Rome’s new Downtown Development Authority Executive Director Aundi Lesley is excited about the opportunity to have a role in the ongoing renaissance of downtown Rome.
On the job a little less than a month, Lesley said her focus is still on getting to know the merchants and property owners before trying to analyze how she can best help move downtown forward.
Lesley came to Rome from a job with the Small Business Development Center at West Georgia in Carrollton. She was only in that post for seven months after spending time as director of the Main Street program in Carrollton.
She brings the unique perspective of a person who has worked closely with downtown business leaders and an economic development consultant with the SBDC. That was something which Assistant City Manager Patrick Eidson has indicated was very attractive to city leaders during the search to replace Amanda Carter as the DDA leader in Rome.
When she was fresh out of college she went to work for a retail cosmetics consultant. When she and her husband moved back to Carrollton from Atlanta she started volunteering with the Main Street program as a way to help get to know the community better.
“When that job opened up I applied for it,” Lesley said.
Learning about the job changed her perspective completely about shop local campaigns. Jobs are at stake, she said. When people choose to not shop local, then local businesses don’t make their mortgages and fold.
“The events were fun, but the economic impact and development became a passion of mine,” Lesley said.
In that role she would come to Rome frequently to visit with Ann Arnold and participate in several training exercises.
“The first time I came I think I took four or five full 8½ by 11 pages of notes, writing everything down,” Lesley said. “I saw how a downtown development authority truly can become successful.”
She took a lot of the ideas back to Carrollton and was able to implement some of the programs Rome already had in the works.
“In the Georgia Street community they call it R&D, rip-off and duplicate,” which is pretty much what I did,” Lesley said.
With her heart set on assisting with economic development, Lesley decided to accept a position with the Small Business Development Center at the University of West Georgia in January.
She believes the network of SBDC facilities across Georgia is a well-kept secret, though she lauded the center in Rome managed by Richard Montanaro for its work throughout the community and region.
“The SBDC has access to resources to really equip a business owner in ways they might not understand or have studied in the past,” Lesley said. “I knew I wanted to help merchants and small business owners in that way and it really was incredible.”
When the Rome job came open she said she just had to apply for it.
“This is my dream job, my dream community,” Lesley said. “I’m thrilled to be here.”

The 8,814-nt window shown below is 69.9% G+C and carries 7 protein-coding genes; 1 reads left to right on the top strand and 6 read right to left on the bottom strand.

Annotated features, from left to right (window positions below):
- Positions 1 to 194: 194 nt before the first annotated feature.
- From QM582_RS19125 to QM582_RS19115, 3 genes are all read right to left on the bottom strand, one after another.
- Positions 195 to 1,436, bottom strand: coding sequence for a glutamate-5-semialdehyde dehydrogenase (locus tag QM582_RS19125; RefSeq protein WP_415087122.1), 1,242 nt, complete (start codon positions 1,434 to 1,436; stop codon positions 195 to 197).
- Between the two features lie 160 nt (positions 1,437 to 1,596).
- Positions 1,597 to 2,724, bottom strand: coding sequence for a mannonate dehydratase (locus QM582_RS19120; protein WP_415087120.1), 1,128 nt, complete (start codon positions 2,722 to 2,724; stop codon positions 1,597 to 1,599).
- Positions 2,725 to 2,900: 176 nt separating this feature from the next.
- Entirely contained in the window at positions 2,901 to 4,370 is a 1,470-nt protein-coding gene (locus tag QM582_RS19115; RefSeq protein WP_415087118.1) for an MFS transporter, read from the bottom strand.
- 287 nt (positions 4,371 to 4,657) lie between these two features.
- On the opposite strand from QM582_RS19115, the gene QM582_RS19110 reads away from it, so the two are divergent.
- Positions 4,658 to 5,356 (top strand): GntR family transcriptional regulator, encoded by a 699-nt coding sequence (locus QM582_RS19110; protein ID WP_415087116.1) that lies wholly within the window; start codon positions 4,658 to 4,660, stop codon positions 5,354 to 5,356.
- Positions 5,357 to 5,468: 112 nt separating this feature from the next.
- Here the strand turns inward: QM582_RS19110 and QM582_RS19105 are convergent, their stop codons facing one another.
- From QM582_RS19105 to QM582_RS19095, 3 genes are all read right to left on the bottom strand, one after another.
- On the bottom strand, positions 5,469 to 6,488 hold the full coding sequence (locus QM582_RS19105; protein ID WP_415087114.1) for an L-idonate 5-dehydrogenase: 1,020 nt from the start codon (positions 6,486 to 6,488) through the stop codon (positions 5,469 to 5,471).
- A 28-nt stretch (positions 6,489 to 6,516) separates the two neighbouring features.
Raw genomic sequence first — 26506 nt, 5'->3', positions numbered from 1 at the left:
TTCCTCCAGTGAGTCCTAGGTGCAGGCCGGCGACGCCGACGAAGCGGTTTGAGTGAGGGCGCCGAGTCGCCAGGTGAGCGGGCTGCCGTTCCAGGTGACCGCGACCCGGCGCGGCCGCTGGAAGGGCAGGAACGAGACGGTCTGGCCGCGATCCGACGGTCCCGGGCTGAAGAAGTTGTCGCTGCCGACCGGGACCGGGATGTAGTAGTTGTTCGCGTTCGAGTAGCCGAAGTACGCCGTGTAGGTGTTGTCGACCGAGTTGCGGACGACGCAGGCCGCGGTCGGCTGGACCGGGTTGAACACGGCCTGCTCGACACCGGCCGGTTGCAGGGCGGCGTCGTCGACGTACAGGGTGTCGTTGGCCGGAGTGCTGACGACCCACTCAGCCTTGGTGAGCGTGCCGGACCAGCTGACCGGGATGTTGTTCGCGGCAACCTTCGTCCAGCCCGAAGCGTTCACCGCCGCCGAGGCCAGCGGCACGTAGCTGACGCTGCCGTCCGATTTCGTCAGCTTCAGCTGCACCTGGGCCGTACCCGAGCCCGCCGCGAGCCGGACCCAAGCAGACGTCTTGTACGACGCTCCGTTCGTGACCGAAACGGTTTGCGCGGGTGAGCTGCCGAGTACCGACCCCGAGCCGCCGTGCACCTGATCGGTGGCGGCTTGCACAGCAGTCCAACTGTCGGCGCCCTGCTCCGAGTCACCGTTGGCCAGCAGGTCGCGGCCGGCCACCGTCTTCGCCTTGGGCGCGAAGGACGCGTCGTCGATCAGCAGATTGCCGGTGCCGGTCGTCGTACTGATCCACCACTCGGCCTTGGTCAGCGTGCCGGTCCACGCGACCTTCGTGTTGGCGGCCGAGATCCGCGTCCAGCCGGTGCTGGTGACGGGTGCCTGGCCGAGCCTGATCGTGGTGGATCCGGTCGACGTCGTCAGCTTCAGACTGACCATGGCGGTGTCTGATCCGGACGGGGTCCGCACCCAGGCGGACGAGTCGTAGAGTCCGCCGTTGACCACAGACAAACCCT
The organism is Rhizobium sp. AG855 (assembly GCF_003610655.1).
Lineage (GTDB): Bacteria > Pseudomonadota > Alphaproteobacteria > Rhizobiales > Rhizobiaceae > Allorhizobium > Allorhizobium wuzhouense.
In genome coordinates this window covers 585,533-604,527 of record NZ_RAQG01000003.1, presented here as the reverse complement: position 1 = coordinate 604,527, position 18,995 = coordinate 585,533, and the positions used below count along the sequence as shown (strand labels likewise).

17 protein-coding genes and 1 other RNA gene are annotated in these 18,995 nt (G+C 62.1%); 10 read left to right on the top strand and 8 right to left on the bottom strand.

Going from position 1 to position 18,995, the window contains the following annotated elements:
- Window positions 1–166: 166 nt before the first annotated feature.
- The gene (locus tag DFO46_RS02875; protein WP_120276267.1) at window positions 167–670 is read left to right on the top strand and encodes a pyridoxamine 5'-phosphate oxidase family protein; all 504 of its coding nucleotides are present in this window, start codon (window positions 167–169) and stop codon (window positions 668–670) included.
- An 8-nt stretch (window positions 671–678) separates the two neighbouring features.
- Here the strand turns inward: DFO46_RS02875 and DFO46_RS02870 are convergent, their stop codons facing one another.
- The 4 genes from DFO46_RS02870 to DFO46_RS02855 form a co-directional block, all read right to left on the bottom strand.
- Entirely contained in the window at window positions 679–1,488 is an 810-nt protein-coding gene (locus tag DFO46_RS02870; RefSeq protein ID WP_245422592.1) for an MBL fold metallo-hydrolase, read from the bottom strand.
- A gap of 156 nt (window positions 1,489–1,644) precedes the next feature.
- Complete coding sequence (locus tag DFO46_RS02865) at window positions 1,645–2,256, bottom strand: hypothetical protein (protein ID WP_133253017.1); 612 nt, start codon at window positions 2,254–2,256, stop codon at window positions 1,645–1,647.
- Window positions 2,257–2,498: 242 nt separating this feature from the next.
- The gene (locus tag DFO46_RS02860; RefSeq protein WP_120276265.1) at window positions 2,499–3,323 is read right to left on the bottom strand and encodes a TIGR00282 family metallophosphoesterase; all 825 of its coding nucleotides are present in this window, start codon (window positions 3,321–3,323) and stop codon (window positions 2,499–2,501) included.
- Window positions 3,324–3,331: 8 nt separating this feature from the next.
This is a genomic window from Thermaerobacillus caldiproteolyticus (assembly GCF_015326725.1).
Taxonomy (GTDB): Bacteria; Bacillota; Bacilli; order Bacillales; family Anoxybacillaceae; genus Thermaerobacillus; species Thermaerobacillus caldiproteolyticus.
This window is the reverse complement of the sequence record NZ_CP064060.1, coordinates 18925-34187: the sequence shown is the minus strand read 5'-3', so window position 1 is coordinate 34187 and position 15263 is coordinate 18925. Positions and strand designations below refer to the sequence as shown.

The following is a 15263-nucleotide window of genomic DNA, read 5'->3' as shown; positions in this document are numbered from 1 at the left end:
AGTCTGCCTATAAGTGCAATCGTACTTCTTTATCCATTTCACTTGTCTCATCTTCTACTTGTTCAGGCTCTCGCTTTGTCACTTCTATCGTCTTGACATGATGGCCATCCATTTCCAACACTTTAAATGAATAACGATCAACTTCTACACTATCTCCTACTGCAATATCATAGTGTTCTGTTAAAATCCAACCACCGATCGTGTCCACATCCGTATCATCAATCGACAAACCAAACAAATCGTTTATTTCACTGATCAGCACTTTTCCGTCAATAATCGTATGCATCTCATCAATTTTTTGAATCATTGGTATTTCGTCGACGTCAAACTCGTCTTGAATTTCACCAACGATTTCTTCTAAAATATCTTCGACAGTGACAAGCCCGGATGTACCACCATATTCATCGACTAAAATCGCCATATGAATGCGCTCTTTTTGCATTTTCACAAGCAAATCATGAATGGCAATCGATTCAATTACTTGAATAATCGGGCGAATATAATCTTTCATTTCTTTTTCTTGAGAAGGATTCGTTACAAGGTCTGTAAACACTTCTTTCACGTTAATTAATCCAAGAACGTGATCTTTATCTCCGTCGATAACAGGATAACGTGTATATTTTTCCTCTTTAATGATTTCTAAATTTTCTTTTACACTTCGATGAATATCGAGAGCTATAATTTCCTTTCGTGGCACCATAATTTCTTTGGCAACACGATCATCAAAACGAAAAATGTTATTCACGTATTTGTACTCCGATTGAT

At this point, she is still commuting from Carrollton and is looking forward to resettling in Rome soon.
Lesley said the Rome downtown community is larger than Carrollton. The committee structure of the Rome DDA is something she tried to duplicate without a lot of success in Carrollton.
“People (in Rome) are eager to participate and volunteer their time to be a part of what is going on downtown,” she said. “You don’t find that everywhere.”
She’s been doing a lot of research into the Rome renaissance, poring over DDA minutes from previous years and trying to get herself up to date with what has happened over the last couple of decades in Rome.
One of her first, and ongoing tasks, has been to reach out to open lines of communication with both property and business owners.
“I want to let them know that I’m here to support them in any way that I can,” Lesley said. “That has been very well received.”
After just a couple of weeks in the community, Lesley said she has seen and heard some of the interest in having a grocery store close to the core of the downtown district to support the growing number of residences.
“As far as vacancies go I’ve been pleasantly surprised,” Lesley said. “In light of everything that 2020 has brought our way, I think the vacancies could be a lot worse.”
She said that some property owners have told her they had some tenants lined up before COVID-19 happened who then put their plans on hold.
“Given the current economic challenges and that a lot of people are still unemployed and don’t have the same income to be spending with our downtown businesses I think we’re in pretty good shape,” Lesley said.
Being active in the recruitment of new businesses will be a big part of her job, but she wants to work closely with both the Business Development and Outreach committees of the DDA to help fill needs in the central business district.
She fully understands the balancing act that comes with the emphasis on residential development, entertainment, job growth and traffic — but wants to hold off on a discussion of those issues until she gets better acquainted with all of the players.
“I’m still learning and observing. I might have more to say about that later,” Lesley said.
She is looking forward to working on the 2021 work plan with an understanding that much of the 2020 plans are likely to roll into the coming year.
When she’s not in the office, Lesley loves spending time with her husband and toddler son.
“Hopefully we’ll be in Rome soon,” Lesley said. “I’ll have a lot more time on my hands when we actually move up here.”